Elections might provide an economic stimulus to the Indian economy

The most lucrative business to be in right now is a printing press, a social media company, a motorcycle dealership or an alcohol brewery in India. This year, Indian politicians are _45638507_d9e0bb6f-5583-4bf1-8e5c-b34bac6567feexpected to spend around $5 billion on election campaigns slated for next month. This amount of money stands second to the most expensive U.S. Presidential campaign of 2012. Given the fact that India is the largest democracy, it makes sense. Financial pundits agree that this profligacy of political parties would spike India’s staggering economy at least momentarily. It is expected to bolster the economy in various industry segments such as sales of motorcycles, media and advertising houses, brewers and printing presses.

About 30 political parties will contest the elections from various parts of the country due to start on April 7, 2014. The presence of social media and political poster printing has boosted the businesses of many entrepreneurs. While we are yet to determine or find out who will be the ruling majority, this buoyancy of hope, lavishness and expenses emerging from the black economy shed light on the mindset of how the political parties will sway the common man in their favor through constant messaging, alcohol and cash.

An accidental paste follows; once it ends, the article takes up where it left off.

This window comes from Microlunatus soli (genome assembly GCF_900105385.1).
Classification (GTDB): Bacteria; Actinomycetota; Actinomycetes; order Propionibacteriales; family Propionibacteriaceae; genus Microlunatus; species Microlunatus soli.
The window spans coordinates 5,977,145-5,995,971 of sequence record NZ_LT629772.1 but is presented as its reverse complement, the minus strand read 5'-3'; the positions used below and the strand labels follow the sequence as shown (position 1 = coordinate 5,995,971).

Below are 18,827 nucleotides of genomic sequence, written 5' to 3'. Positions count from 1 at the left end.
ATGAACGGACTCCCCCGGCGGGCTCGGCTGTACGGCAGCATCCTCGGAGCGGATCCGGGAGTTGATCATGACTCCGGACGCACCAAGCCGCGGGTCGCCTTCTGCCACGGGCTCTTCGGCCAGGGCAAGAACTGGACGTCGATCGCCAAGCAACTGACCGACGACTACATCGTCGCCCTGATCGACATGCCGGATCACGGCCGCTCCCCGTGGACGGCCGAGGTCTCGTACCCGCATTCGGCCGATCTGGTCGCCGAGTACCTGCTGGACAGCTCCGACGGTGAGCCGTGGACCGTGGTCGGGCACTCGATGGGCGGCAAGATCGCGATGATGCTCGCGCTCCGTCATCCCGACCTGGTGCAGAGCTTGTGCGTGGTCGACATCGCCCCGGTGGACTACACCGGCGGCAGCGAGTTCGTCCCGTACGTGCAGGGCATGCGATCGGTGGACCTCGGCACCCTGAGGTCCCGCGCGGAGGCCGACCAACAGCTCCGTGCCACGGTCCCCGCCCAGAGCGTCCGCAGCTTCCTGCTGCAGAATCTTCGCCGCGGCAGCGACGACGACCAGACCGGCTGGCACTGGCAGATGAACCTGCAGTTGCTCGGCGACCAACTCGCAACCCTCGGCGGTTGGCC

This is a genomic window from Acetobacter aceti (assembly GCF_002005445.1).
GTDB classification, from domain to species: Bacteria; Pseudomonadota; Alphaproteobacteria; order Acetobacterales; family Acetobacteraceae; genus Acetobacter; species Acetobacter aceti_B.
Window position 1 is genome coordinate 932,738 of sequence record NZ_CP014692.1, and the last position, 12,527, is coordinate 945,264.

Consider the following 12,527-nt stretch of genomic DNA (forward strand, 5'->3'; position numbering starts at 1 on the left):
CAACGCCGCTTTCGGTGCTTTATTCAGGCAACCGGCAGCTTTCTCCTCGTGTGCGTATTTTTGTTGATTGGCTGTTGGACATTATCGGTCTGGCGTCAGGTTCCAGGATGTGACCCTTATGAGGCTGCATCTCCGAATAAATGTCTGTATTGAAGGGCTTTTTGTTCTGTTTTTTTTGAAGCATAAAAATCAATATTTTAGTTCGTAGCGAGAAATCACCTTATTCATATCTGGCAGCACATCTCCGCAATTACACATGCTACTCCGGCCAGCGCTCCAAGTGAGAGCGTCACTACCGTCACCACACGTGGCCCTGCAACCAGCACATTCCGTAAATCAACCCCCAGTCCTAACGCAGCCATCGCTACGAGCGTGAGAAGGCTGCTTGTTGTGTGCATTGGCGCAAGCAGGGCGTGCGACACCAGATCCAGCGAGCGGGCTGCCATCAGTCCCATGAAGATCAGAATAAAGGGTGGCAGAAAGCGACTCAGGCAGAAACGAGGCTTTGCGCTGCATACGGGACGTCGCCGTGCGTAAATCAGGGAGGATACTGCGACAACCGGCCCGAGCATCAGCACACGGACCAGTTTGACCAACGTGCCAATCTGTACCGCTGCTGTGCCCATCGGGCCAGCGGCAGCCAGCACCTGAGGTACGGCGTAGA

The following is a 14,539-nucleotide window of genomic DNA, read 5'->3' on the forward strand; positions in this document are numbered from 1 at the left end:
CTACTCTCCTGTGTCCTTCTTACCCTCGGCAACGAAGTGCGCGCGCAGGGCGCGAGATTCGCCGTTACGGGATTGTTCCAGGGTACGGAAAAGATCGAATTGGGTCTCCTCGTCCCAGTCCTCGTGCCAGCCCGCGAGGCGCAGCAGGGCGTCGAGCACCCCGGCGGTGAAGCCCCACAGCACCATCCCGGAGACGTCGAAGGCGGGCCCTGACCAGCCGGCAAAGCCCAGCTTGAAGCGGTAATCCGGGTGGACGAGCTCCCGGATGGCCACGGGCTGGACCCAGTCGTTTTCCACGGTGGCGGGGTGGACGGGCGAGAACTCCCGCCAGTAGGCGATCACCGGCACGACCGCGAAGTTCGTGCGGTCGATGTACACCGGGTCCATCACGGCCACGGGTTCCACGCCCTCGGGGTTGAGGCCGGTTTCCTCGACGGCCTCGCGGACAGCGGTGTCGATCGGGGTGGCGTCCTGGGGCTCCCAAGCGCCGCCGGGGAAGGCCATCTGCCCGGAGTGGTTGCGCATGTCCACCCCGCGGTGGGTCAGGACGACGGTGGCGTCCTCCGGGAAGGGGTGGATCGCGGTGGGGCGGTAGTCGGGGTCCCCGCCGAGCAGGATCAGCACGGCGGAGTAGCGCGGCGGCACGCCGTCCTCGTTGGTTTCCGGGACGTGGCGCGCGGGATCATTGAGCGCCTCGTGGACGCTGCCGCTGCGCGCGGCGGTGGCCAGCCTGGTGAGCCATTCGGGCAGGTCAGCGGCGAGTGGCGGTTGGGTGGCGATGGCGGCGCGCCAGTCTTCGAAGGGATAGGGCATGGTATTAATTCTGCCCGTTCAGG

This election cycle will see for the first time a big chunk of money being spent on social media; Chinese vendors who make Narendra Modi or Arvind Kejriwal masks will do very well too. Besides spending money on a scale of American elections, Indian political parties are now trying to raise money like American political leaders, i.e., by hosting sit down dinners with a price tag. For instance, the AAP party leader Arvind Kejriwal hosted a dinner where the participants paid Rs. 20000 to attend. Further, some of the parties have taken a page from Obama by doing online fundraising. They have initiated an online drive to raise money not only in India, but also from the prosperous Indian communities like Hong Kong and Singapore.

It is ironic that when a large number of politicians in the US are asking for public funding of elections to get away from special interests, the exact opposite seems to be happening in India.

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